Israel wants U.S. to guarantee terror groups will disarm
Demand to top agenda during Rice visit
Israel is asking the United States for guarantees that the Palestinian Authority will dismantle the terrorist infrastructure in areas where it assumes security authority - as it is obligated to do under the road map peace plan - rather than settling for an agreement with the terrorist organizations on a cessation of attacks.
PA Security Minister Mohammed Dahlan has refused to offer Israel such a pledge during his talks with Major General Amos Gilad, arguing that it would surely be leaked, impeding efforts to reach a truce with the terrorist groups. He said that the PA would act in its own way to dismantle the terrorist infrastructure, and that its internal arrangements are no concern of Israel's.
"Dahlan's plan is a truce and nothing else," a senior security official said yesterday. "He told us explicitly that he has no intention of arresting activists or disarming the terrorist organizations."
The demand for U.S. guarantees on this issue will be at the center of Israeli officials' talks with National Security Advisor Condoleezza Rice, who arrives in Jerusalem tomorrow. Rice will meet with Palestinian Prime Minister Mahmoud Abbas tomorrow night and with Prime Minister Ariel Sharon, Foreign Minister Silvan Shalom and Defense Minister Shaul Mofaz on Sunday. She will also meet with PA Finance Minister Salam Fayyad and Sharon's bureau chief, Dov Weisglass.
Government sources in Jerusalem predicted yesterday that Washington would grant the requested guarantees, in light of President George Bush's remarks on Wednesday, in which he publicly urged the PA to disarm Hamas rather than settling for a cease-fire. American sources said that Rice planned to stress this issue in her talks with Abbas.
Rice kept up the American pressure during a visit to London yesterday, urging the Europeans to declare Hamas's political wing a terrorist organization. "The EU has listed the armed wing, but social organizations of Hamas have also got to be listed," she said at a London conference. "The notion that on the one hand, Hamas is peaceful, and on the other hand, is trying to blow up the peace process is just illogical and, we're saying, will not work."
Other radical groups like Hezbollah, Islamic Jihad and "all of the other rejectionists" should also be targeted, she said.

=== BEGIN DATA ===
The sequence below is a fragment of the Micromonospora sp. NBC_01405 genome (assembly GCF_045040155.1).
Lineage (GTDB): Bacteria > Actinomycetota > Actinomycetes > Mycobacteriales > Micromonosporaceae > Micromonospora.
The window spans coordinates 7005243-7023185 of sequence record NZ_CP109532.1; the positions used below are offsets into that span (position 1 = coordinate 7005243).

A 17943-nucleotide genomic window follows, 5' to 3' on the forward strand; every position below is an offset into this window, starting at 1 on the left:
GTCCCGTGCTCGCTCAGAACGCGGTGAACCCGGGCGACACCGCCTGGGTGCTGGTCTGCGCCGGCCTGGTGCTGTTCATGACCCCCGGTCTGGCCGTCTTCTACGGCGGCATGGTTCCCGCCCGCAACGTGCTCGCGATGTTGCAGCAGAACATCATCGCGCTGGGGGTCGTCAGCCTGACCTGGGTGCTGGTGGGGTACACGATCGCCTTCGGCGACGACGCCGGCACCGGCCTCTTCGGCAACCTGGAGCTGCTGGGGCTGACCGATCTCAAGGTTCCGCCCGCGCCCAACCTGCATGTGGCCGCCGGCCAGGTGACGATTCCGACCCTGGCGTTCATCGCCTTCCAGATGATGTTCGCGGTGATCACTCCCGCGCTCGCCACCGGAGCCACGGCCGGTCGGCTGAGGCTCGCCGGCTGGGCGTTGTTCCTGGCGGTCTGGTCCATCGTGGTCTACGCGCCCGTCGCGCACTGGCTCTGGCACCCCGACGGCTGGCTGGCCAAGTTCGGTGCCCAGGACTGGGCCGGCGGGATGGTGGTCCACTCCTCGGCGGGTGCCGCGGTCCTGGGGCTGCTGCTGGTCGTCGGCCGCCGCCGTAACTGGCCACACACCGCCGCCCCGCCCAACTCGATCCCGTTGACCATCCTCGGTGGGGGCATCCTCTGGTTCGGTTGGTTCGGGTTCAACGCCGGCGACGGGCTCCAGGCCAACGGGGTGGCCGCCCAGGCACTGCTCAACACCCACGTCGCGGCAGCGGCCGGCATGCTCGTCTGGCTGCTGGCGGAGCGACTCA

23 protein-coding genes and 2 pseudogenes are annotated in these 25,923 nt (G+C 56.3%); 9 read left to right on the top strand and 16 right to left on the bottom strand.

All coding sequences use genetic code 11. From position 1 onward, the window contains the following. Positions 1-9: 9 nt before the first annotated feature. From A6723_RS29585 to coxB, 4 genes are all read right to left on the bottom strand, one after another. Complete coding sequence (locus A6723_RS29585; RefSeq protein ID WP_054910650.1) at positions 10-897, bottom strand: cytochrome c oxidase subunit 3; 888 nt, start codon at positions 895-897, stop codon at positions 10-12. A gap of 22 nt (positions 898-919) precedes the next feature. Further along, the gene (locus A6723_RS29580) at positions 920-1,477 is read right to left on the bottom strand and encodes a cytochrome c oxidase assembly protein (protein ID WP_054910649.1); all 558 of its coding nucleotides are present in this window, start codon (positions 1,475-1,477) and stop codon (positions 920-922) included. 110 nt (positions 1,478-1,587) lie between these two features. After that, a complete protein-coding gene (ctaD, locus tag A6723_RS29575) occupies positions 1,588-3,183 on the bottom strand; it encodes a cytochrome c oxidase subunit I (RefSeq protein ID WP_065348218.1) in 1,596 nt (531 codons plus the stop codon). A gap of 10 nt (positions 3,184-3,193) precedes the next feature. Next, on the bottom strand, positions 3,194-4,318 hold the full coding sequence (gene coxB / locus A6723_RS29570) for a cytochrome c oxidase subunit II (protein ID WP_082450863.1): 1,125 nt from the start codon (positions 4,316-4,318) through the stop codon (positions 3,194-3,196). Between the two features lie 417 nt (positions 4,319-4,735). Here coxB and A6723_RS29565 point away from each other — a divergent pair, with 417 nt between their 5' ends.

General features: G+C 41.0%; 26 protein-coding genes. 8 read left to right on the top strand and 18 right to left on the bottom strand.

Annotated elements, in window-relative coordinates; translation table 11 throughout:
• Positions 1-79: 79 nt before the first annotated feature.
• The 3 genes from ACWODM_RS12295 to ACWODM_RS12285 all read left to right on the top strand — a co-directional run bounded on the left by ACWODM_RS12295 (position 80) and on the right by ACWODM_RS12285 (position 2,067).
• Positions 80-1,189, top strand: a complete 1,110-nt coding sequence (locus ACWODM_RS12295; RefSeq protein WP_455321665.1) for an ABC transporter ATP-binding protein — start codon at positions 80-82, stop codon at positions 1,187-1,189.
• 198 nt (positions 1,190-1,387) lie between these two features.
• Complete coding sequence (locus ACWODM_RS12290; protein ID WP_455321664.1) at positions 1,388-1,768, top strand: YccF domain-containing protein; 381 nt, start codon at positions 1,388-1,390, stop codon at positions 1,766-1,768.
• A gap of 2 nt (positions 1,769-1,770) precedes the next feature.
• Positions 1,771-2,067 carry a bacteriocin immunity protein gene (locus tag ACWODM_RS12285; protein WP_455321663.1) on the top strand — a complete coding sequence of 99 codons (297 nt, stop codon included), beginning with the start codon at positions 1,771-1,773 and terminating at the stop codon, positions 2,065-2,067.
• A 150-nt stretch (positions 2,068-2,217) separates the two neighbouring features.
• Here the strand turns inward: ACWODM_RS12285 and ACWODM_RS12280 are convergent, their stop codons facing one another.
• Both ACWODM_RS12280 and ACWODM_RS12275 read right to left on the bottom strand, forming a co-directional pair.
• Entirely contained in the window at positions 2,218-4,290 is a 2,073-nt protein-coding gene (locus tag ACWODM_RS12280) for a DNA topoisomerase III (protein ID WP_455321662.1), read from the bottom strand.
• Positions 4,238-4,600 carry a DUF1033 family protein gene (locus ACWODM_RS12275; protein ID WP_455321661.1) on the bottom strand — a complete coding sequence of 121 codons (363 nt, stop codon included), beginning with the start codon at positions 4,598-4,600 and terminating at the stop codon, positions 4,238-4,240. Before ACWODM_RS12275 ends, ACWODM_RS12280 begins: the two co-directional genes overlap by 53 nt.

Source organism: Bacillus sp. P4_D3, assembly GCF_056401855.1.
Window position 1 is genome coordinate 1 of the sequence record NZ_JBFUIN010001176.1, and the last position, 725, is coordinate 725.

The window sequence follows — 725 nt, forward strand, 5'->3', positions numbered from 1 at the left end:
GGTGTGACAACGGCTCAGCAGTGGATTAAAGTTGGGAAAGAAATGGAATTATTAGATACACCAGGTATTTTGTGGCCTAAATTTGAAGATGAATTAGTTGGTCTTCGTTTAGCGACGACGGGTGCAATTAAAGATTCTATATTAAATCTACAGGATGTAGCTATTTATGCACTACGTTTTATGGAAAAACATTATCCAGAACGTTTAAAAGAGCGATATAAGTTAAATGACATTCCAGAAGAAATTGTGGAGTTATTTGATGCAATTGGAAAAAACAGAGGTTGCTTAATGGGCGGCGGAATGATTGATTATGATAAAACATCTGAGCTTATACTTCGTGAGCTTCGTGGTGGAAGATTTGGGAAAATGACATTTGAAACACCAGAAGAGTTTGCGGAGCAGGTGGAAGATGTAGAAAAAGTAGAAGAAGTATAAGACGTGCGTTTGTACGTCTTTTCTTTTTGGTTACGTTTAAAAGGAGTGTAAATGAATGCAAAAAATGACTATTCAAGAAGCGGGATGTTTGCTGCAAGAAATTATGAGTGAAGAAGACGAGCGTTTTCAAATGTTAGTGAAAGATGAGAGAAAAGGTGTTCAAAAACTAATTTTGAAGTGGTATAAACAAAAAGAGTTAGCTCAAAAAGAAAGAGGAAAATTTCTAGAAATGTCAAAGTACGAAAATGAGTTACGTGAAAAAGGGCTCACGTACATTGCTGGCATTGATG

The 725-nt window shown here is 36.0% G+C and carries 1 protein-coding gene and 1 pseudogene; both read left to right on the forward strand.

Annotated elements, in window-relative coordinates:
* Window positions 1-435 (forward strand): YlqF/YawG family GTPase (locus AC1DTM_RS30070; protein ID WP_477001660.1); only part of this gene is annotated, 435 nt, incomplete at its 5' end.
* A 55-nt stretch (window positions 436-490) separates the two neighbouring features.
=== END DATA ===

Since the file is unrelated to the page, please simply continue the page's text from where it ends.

A European diplomat said yesterday that most members of the European Union now agree that Hamas's political wing should be declared a terrorist organization. France, however, is still opposed, the diplomat said, arguing that such a move would sabotage efforts to restart the Mideast peace process, as Hamas's political wing is a "popular movement" that reflects the goals and aspirations of many Palestinians.
Meanwhile, Israeli security sources said yesterday that the PA appears close to an agreement on accepting security responsibility for Gaza. The PA prefers to wait until it has formalized a truce with the terrorist organizations, but under pressure from Rice's visit, the handover is likely to take place early next week, they said.
Hamas sources said yesterday that the group will formally announce a truce in the next two days, making the handover even likelier.
Dahlan and Gilad were meeting again on the issue at press time last night, and Israel was hoping to finally receive a timetable for the handover and details of his plans from Dahlan.
But so far, despite the truce talks, there has been no letup in the pace of attempted attacks. "Senior officials in the [terrorist] organizations are speaking of a truce, but the operatives in the field have not received any orders to halt their plans," said the senior security official. "And even if they did, there is no guarantee that they would bow to the pressure."
The lion's share of the recent attacks, both successful and unsuccessful, have been carried out by members of Fatah, the party headed by Abbas and PA Chairman Yasser Arafat.